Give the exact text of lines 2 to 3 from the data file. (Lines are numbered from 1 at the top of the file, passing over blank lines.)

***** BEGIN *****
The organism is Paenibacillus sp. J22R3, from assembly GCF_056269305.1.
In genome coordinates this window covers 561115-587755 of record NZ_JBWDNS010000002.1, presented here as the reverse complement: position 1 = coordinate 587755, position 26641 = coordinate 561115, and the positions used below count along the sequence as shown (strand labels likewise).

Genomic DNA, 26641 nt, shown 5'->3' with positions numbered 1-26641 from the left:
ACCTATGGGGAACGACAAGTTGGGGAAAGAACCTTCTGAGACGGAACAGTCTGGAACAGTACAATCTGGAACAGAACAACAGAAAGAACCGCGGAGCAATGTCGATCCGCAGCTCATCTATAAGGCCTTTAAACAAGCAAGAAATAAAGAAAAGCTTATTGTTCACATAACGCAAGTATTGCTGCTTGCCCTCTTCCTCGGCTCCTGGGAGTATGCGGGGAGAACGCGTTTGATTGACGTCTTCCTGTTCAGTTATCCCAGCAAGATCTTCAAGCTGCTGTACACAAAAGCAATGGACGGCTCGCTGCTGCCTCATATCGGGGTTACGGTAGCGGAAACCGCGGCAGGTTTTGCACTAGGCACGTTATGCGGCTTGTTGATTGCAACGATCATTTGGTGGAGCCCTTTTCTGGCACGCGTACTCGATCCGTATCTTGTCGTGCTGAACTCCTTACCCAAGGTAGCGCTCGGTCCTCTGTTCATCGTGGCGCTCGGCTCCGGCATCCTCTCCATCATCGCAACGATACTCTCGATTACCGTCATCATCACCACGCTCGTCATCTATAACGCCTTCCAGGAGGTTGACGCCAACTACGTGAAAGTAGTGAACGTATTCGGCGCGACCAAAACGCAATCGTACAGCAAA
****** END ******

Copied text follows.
In genome coordinates this window covers 561115-587755 of record NZ_JBWDNS010000002.1, presented here as the reverse complement: position 1 = coordinate 587755, position 26641 = coordinate 561115, and the positions used below count along the sequence as shown (strand labels likewise).

Genomic DNA, 26641 nt, shown 5'->3' with positions numbered 1-26641 from the left: